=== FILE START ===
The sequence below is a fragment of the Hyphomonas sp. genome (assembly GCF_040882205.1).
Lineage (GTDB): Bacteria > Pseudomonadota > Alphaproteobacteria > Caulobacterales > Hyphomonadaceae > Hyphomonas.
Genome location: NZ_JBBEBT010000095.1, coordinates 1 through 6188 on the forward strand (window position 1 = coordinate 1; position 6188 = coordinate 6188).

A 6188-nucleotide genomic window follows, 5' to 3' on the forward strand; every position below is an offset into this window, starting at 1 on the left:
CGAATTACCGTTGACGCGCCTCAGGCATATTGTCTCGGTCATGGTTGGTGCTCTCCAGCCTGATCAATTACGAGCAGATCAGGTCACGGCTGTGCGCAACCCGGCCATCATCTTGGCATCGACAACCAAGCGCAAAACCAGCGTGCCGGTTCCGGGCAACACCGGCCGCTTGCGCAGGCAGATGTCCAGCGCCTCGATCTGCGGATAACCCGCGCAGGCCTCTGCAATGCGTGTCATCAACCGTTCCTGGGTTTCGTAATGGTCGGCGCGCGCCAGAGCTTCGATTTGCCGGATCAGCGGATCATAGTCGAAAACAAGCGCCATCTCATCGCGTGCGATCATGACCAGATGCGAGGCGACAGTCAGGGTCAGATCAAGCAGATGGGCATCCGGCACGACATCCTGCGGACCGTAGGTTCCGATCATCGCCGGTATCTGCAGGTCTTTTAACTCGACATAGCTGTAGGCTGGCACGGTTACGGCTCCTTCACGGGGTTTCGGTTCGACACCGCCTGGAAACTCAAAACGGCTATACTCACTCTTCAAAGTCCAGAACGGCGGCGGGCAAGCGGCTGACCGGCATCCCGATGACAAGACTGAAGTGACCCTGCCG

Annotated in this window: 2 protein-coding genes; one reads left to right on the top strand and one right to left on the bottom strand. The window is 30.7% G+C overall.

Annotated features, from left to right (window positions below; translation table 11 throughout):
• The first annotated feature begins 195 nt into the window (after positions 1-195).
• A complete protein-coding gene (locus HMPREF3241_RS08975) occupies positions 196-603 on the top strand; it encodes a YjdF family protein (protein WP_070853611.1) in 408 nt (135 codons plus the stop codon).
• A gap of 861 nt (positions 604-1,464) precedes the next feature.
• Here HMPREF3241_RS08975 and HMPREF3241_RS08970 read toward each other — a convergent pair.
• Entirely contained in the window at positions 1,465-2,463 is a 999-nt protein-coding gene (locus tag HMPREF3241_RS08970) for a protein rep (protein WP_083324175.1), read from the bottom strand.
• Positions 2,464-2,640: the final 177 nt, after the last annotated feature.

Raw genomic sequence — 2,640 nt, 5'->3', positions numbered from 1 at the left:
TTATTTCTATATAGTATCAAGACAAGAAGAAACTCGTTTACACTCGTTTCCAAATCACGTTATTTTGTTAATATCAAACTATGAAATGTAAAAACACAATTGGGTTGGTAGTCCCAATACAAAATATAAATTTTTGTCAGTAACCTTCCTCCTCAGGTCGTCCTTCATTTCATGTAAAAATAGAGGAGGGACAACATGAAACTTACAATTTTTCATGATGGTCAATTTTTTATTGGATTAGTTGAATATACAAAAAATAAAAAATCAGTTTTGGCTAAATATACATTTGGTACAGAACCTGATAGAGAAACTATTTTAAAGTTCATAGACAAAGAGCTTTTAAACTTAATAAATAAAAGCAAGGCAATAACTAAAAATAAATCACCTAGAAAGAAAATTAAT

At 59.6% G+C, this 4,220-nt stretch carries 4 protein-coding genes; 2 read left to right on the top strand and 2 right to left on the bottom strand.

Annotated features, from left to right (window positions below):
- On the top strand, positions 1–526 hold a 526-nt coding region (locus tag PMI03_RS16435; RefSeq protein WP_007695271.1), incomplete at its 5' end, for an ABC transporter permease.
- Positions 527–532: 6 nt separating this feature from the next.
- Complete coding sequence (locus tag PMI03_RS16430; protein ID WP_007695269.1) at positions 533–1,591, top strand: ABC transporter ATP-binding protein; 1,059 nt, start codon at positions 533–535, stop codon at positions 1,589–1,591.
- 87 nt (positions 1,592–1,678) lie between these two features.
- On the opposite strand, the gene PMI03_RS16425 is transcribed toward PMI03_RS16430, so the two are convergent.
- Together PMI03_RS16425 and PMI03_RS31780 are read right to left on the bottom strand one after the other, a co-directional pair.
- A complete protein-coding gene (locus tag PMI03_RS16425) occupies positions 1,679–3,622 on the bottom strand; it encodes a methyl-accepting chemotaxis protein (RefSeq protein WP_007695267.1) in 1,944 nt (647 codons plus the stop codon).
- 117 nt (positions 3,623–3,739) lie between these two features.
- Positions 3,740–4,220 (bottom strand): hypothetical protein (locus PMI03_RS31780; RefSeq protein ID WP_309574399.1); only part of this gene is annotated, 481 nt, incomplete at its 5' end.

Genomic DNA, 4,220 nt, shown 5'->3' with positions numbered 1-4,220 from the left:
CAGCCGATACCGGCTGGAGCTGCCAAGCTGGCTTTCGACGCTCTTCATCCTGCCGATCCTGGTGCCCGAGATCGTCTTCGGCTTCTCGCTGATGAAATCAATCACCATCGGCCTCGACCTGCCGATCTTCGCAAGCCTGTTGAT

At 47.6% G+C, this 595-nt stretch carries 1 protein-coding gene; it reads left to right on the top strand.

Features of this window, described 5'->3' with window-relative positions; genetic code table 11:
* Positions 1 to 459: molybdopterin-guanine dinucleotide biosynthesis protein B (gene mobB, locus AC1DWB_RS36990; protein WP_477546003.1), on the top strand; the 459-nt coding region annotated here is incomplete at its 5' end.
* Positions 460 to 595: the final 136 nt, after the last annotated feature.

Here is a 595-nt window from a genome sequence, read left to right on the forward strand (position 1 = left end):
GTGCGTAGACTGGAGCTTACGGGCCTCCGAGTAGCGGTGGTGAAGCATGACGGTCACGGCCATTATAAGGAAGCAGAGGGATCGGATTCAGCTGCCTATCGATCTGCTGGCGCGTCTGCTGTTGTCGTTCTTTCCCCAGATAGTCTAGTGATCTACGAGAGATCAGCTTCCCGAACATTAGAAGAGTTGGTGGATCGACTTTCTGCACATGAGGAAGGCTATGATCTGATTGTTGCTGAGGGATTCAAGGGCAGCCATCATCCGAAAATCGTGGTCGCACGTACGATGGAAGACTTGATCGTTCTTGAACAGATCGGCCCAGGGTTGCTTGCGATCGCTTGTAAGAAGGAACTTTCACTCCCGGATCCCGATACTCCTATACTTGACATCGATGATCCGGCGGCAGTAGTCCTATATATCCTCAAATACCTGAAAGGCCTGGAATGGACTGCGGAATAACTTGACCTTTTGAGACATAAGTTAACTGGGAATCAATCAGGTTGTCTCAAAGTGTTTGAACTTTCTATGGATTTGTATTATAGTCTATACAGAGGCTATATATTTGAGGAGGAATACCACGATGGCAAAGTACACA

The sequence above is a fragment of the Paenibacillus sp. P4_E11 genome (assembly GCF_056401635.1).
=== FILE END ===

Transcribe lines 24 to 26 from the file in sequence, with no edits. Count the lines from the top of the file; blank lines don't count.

- A complete protein-coding gene (locus tag PMI03_RS16425) occupies positions 1,679–3,622 on the bottom strand; it encodes a methyl-accepting chemotaxis protein (RefSeq protein WP_007695267.1) in 1,944 nt (647 codons plus the stop codon).
- 117 nt (positions 3,623–3,739) lie between these two features.
- Positions 3,740–4,220 (bottom strand): hypothetical protein (locus PMI03_RS31780; RefSeq protein ID WP_309574399.1); only part of this gene is annotated, 481 nt, incomplete at its 5' end.